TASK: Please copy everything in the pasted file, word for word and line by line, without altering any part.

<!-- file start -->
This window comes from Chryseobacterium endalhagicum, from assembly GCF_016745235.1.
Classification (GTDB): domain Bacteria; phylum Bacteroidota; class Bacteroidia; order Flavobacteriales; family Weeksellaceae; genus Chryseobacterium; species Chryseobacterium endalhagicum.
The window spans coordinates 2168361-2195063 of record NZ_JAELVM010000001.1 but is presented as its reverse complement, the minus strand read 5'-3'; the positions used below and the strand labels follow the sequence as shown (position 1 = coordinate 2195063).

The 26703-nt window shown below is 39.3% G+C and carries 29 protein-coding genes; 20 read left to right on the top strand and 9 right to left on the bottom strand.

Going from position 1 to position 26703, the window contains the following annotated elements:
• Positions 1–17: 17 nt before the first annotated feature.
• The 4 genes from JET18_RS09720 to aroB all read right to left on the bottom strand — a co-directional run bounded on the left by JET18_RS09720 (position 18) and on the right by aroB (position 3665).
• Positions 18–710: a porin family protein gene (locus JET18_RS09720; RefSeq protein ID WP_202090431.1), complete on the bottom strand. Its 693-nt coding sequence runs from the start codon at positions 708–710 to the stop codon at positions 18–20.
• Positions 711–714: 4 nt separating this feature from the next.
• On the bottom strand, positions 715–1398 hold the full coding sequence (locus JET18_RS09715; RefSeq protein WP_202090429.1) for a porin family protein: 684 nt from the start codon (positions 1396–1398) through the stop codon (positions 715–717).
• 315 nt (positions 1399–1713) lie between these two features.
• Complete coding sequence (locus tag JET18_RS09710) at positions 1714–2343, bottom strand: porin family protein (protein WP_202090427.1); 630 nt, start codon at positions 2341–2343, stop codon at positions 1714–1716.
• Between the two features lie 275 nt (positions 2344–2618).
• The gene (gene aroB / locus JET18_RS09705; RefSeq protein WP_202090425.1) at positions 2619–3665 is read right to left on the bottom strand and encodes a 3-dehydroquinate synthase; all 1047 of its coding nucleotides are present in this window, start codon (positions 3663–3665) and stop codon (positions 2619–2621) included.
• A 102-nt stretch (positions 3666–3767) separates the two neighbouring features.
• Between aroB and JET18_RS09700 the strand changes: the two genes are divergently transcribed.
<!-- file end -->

This window comes from Chryseobacterium endalhagicum, from assembly GCF_016745235.1.
Classification (GTDB): domain Bacteria; phylum Bacteroidota; class Bacteroidia; order Flavobacteriales; family Weeksellaceae; genus Chryseobacterium; species Chryseobacterium endalhagicum.
The window spans coordinates 2168361-2195063 of record NZ_JAELVM010000001.1 but is presented as its reverse complement, the minus strand read 5'-3'; the positions used below and the strand labels follow the sequence as shown (position 1 = coordinate 2195063).

The 26703-nt window shown below is 39.3% G+C and carries 29 protein-coding genes; 20 read left to right on the top strand and 9 right to left on the bottom strand.

Going from position 1 to position 26703, the window contains the following annotated elements:
• Positions 1–17: 17 nt before the first annotated feature.
• The 4 genes from JET18_RS09720 to aroB all read right to left on the bottom strand — a co-directional run bounded on the left by JET18_RS09720 (position 18) and on the right by aroB (position 3665).
• Positions 18–710: a porin family protein gene (locus JET18_RS09720; RefSeq protein ID WP_202090431.1), complete on the bottom strand. Its 693-nt coding sequence runs from the start codon at positions 708–710 to the stop codon at positions 18–20.
• Positions 711–714: 4 nt separating this feature from the next.
• On the bottom strand, positions 715–1398 hold the full coding sequence (locus JET18_RS09715; RefSeq protein WP_202090429.1) for a porin family protein: 684 nt from the start codon (positions 1396–1398) through the stop codon (positions 715–717).
• 315 nt (positions 1399–1713) lie between these two features.
• Complete coding sequence (locus tag JET18_RS09710) at positions 1714–2343, bottom strand: porin family protein (protein WP_202090427.1); 630 nt, start codon at positions 2341–2343, stop codon at positions 1714–1716.
• Between the two features lie 275 nt (positions 2344–2618).
• The gene (gene aroB / locus JET18_RS09705; RefSeq protein WP_202090425.1) at positions 2619–3665 is read right to left on the bottom strand and encodes a 3-dehydroquinate synthase; all 1047 of its coding nucleotides are present in this window, start codon (positions 3663–3665) and stop codon (positions 2619–2621) included.
• A 102-nt stretch (positions 3666–3767) separates the two neighbouring features.
• Between aroB and JET18_RS09700 the strand changes: the two genes are divergently transcribed.